Finn: Doing this roundtable has made me really want to reread Quicksilver and see if it holds up after all these years, because it’s ages since I read it, and it’s not a very well-known one. (It’s a sequel – book one is called Ultraviolet – but I actually read it first, and that was mostly fine.) Unfortunately, my copy is at my parents’ house, and I am not, so I can only rec this with the caveat of me not having read it since about 2013 and I take no responsibility for anything I might have forgotten about it that would make me hesitate if I remembered it. I love VE Schwab’s Vicious and Vengeful, which have ace-spec characters, but I would say those are probably not under the radar these days, since V’s work has taken off so much. I’m super behind on recent releases generally, so I’m excited to add lots more books to my TBR after this!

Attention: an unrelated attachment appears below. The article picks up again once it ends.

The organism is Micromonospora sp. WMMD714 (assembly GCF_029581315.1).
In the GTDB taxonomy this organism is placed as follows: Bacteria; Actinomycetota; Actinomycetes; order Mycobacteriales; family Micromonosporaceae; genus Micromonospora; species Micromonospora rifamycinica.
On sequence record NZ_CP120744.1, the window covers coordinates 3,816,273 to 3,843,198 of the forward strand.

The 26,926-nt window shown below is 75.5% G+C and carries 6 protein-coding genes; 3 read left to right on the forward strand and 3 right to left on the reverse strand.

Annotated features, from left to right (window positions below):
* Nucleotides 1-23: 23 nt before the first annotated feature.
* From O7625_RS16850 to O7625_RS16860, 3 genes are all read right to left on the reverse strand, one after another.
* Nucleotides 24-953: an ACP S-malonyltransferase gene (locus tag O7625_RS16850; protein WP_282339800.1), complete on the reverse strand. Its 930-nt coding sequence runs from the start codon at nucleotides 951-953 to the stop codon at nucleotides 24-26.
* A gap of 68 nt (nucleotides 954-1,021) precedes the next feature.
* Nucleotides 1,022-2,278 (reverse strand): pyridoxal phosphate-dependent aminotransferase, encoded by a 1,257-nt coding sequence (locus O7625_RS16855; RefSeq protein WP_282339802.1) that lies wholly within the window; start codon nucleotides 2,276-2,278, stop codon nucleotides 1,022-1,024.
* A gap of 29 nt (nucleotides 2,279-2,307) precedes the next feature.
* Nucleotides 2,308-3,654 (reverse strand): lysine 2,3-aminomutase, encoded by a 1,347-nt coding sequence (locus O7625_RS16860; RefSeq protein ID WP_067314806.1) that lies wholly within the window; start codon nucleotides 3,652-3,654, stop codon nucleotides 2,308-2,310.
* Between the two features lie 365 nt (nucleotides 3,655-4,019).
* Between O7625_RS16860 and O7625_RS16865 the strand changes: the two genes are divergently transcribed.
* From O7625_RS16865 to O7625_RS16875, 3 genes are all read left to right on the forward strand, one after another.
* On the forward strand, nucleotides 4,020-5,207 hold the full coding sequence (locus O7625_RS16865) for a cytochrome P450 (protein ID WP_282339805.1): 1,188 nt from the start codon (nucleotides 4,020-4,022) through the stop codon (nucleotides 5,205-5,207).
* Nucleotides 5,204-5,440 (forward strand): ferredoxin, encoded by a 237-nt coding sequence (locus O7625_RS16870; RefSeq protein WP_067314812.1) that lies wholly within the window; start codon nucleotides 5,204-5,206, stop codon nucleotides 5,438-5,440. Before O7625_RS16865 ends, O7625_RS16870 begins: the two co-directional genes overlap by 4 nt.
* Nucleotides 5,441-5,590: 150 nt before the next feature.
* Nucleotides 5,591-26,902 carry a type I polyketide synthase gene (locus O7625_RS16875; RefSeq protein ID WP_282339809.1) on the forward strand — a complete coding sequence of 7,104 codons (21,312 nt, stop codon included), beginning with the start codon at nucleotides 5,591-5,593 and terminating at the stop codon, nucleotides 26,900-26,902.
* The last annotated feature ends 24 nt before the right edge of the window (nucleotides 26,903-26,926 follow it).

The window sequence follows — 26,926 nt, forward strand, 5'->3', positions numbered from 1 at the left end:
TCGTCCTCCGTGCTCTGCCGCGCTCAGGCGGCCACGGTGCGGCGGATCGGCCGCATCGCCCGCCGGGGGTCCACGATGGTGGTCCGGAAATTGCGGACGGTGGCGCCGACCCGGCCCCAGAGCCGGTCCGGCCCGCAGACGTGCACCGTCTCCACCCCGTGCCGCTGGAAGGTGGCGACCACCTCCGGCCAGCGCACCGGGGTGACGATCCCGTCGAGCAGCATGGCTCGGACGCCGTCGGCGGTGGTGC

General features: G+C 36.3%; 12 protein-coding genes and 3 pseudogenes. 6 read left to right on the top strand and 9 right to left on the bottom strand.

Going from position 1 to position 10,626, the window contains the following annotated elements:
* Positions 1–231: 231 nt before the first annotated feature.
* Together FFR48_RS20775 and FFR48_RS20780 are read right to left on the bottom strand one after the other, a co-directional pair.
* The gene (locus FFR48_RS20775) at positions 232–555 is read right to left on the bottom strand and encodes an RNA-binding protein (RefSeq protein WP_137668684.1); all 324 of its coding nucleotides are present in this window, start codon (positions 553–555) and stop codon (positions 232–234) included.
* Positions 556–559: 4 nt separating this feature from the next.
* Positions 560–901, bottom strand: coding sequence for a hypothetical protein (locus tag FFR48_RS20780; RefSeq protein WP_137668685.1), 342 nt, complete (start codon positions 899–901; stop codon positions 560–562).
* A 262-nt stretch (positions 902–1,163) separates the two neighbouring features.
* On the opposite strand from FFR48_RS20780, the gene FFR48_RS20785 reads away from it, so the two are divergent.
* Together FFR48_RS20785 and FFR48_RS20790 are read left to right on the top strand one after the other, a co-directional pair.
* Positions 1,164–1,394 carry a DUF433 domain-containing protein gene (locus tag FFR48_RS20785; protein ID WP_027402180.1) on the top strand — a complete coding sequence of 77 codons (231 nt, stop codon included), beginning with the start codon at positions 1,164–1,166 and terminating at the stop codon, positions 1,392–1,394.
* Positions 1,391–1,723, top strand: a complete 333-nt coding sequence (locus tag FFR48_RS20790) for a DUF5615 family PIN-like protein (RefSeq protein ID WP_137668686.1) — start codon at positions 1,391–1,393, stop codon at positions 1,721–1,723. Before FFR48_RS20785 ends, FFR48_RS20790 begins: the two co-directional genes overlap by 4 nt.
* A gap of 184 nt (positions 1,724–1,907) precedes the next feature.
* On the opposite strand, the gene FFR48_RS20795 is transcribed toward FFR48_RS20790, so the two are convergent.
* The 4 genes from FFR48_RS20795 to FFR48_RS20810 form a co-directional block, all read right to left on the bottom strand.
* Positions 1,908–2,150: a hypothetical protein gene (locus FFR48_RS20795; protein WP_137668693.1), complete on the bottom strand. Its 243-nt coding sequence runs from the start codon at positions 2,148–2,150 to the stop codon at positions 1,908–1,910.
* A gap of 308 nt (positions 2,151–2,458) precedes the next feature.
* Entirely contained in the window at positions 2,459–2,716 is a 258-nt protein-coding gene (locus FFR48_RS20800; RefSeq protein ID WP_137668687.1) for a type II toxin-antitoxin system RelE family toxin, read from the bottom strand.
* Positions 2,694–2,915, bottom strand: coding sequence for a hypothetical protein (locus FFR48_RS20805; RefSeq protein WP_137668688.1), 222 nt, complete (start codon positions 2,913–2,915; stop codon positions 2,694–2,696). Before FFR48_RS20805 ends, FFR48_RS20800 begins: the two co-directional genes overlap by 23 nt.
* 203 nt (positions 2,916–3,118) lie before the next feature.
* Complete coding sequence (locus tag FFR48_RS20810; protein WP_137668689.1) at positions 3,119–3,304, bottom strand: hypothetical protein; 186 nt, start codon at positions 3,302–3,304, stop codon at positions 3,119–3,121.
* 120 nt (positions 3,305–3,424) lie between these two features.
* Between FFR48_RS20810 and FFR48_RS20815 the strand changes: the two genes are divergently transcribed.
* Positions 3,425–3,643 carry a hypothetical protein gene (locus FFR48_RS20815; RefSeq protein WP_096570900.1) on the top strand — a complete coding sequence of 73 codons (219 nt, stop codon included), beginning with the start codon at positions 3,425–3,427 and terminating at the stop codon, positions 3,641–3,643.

Rosiee: Aww thanks for the shoutouts, everyone! Now it’s your turn–you’re all amazing authors writing important stories. Tell us one or two things about one of your books that makes your ace heart happy! Plug your work

Carly: If you’ve ever wanted to escape to the mountains with your two best friends and a bunch of adorable animals, The Reckless Kind is the book for you.

AdriAnne: Since Kamai in Beyond the Black Door is my only ace MC thus far, I’ll plug that book even though it’s the oldest! It’s a dark fantasy with a darkly romantic relationship at the center. Kamai is a soulwalker, someone who can explore other people’s souls, and while doing so she discovers a deadly force trying to break into her world–a someone she might be more fascinated with than horrified, and she has to decide where her heart lies. My other books only have ace side characters, but I adore them: Japha in In The Ravenous Dark is nonbinary (they/them), ace, and also poly; and Claudia in my forthcoming Court of the Undying Seasons is aro/ace (and a vampire).